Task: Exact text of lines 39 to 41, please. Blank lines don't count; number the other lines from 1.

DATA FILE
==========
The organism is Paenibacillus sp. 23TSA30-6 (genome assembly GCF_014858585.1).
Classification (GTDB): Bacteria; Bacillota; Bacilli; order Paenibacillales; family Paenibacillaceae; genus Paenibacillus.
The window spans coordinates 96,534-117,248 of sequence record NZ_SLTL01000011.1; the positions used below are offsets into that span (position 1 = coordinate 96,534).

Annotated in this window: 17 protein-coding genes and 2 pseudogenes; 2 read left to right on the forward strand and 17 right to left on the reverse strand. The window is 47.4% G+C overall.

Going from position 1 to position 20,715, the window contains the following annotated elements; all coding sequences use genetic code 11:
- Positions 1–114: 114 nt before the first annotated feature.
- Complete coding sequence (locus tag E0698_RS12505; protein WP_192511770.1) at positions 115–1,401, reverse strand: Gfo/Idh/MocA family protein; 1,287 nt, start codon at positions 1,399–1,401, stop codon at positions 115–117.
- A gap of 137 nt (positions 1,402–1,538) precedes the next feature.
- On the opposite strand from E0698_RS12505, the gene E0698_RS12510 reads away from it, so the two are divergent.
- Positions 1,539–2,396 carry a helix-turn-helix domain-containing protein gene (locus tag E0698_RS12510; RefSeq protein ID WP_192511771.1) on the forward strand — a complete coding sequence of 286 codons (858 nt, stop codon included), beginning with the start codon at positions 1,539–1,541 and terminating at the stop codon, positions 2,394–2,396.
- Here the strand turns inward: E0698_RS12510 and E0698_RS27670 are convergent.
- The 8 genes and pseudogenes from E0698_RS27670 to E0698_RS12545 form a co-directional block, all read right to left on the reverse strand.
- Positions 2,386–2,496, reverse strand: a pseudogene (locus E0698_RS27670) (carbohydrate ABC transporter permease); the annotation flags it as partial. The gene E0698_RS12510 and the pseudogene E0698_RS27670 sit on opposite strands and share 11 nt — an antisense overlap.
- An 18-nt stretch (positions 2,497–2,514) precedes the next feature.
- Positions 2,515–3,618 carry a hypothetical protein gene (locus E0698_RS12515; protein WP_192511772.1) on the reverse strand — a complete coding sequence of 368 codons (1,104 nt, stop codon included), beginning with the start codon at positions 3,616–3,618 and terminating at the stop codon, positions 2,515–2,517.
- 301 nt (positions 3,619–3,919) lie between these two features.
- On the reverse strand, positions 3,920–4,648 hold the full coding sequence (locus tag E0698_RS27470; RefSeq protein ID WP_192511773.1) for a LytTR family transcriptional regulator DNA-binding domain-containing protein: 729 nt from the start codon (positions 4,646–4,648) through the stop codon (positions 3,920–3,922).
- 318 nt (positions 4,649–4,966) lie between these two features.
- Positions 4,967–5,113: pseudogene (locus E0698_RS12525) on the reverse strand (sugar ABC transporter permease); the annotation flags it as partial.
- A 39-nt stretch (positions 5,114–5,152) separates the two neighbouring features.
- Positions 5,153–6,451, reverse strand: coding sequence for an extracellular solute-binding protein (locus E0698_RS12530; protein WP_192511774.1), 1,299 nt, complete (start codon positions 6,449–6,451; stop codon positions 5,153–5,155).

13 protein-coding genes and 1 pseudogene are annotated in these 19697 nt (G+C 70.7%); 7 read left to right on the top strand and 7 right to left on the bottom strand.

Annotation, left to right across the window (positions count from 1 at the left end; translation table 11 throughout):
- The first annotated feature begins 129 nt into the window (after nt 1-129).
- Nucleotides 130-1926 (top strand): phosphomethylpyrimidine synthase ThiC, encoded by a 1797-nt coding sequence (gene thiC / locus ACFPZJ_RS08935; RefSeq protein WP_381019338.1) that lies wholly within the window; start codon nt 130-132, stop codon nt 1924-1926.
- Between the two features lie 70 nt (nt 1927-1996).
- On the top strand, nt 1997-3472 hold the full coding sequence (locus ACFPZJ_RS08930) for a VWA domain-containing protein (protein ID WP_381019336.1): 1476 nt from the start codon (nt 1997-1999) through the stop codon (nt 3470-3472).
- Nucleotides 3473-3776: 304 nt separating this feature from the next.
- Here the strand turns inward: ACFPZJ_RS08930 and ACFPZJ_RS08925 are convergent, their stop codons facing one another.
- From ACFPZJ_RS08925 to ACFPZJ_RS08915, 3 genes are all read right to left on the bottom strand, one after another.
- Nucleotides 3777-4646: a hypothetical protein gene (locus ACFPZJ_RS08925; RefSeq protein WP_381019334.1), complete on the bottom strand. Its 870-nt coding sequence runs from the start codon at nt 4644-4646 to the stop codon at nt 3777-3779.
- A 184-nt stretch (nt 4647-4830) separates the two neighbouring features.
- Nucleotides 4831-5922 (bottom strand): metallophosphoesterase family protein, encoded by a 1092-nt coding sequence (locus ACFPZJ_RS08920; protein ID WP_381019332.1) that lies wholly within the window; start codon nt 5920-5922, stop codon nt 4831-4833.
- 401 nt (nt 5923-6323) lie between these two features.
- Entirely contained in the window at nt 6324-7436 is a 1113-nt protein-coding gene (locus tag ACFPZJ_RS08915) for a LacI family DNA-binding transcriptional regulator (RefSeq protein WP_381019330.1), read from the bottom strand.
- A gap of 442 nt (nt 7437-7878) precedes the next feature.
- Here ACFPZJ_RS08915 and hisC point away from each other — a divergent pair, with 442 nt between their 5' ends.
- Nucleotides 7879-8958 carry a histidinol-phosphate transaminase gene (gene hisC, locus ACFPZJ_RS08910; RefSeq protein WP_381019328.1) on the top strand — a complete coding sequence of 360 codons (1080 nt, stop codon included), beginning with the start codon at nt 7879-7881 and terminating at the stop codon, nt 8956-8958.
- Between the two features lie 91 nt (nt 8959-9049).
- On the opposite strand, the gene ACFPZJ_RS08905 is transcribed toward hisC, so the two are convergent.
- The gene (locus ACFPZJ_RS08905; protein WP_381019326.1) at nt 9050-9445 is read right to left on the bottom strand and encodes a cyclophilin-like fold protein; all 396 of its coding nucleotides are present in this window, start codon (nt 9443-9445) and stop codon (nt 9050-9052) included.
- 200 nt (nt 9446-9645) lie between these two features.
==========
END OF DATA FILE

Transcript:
- Between the two features lie 91 nt (nt 8959-9049).
- On the opposite strand, the gene ACFPZJ_RS08905 is transcribed toward hisC, so the two are convergent.
- The gene (locus ACFPZJ_RS08905; protein WP_381019326.1) at nt 9050-9445 is read right to left on the bottom strand and encodes a cyclophilin-like fold protein; all 396 of its coding nucleotides are present in this window, start codon (nt 9443-9445) and stop codon (nt 9050-9052) included.